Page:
We returned from lunch to hear Jud share the remarkable story of the Ecclesia Project and how God used some unlikely folks to help begin new communities of faith in Mid-Kentucky Presbytery. One important leadership distinction Jud mentioned was how, rather than funding one large project with one large set of funds, the Ecclesia Project used one large set of funds to make multiple small grants for wildly different initiatives, trusting the same Spirit of Christ that spoke in many different languages at Pentecost to work in many different ways in their presbytery. And the Spirit came …

The final theme for the day was mission. Andrew Foster-Connors and Jessica Tate shared their experiences of how community organizing had made a difference in the ministries of their congregations, as well as their own personal ministries. The very definition of the word “mission” was transformed for them through broad-based organizing in their congregations. Where mission had previously been defined as “helping the less fortunate,” mission now meant “sending.”

In their experience, broad-based organizing provided a framework for living into God’s mission as it shifted the church from a maintenance culture to a relational culture. They spoke of the changes organizing had brought as their churches shifted from groups to actions, to having a higher accountability to outcomes and results, and from doing one thing from eight different directions instead of doing eight different things superficially. They closed with a challenging question: What would need to happen in your church to begin to shift you from a culture of maintenance to a relational culture of action? I’m guessing one thing for sure would need to happen: the Spirit would need to come…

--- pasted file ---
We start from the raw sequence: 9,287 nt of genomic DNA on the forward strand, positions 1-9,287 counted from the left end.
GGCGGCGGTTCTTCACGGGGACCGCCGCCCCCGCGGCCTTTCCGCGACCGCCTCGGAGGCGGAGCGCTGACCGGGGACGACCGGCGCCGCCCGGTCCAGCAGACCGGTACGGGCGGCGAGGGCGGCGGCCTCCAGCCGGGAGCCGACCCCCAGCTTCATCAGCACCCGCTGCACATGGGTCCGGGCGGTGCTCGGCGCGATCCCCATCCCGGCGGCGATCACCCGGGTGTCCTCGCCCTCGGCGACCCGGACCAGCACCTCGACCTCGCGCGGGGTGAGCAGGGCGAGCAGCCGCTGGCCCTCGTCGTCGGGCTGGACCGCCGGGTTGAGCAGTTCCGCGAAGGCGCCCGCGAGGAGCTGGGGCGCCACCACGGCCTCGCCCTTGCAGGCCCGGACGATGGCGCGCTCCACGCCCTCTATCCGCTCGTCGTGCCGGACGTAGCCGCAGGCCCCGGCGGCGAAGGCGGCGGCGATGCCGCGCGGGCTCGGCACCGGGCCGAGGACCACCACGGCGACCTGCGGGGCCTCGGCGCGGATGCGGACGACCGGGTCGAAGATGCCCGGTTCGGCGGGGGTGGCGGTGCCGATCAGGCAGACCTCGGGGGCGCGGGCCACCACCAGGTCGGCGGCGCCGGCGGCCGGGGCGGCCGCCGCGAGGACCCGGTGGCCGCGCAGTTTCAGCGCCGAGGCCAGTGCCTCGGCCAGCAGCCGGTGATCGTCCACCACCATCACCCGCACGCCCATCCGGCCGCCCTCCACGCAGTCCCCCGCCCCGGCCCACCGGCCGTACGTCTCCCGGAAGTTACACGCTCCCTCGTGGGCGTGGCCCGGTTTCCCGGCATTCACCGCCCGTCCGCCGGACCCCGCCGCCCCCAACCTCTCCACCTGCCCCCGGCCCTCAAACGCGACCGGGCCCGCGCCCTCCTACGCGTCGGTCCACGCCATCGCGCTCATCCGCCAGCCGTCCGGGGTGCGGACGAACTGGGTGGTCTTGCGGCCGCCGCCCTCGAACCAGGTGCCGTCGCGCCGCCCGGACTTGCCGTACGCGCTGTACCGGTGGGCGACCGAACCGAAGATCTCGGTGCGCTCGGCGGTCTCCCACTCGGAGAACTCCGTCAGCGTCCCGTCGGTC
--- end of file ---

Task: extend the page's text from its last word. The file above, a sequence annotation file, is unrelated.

We concluded the day gathering around the table. Literally. Everyone got up and out of the pews and gathered (as Jeff Krehbiel put it, “by gather we mean crowd”) all around the Lord’s Table in the center of the sanctuary. There several elders from Pilgrims church, along with their pastors, led us in the communion liturgy of word and song and then shared the elements among us all. After sharing the communion, we all gathered in a large circle and held hands as we sang the John Bell hymn:

“Take, O take me as I am;
Summon out what I can be;
Set your strength upon my heart and live through me.”

Speaking for myself, it was a great and grand day to share with disciples of Jesus. I left refreshed, renewed, and fed – both body and soul. I left hopeful for the NEXT church. For, indeed, the Spirit had come. And I am confident that the Spirit, just as Jesus promised, will come again.


smith cobbsStephen Smith-Cobbs is one of the pastors of Trinity Presbyterian in Herndon, VA. He is a native Texan and graduate of Austin College in Sherman, Texas and Princeton Theological Seminary. Before coming to Trinity in 1997, he pastored two congregations in Texas. His current ministry passions include “what unites us as followers of Jesus Christ and what it means for us to be the church in the 21st century.”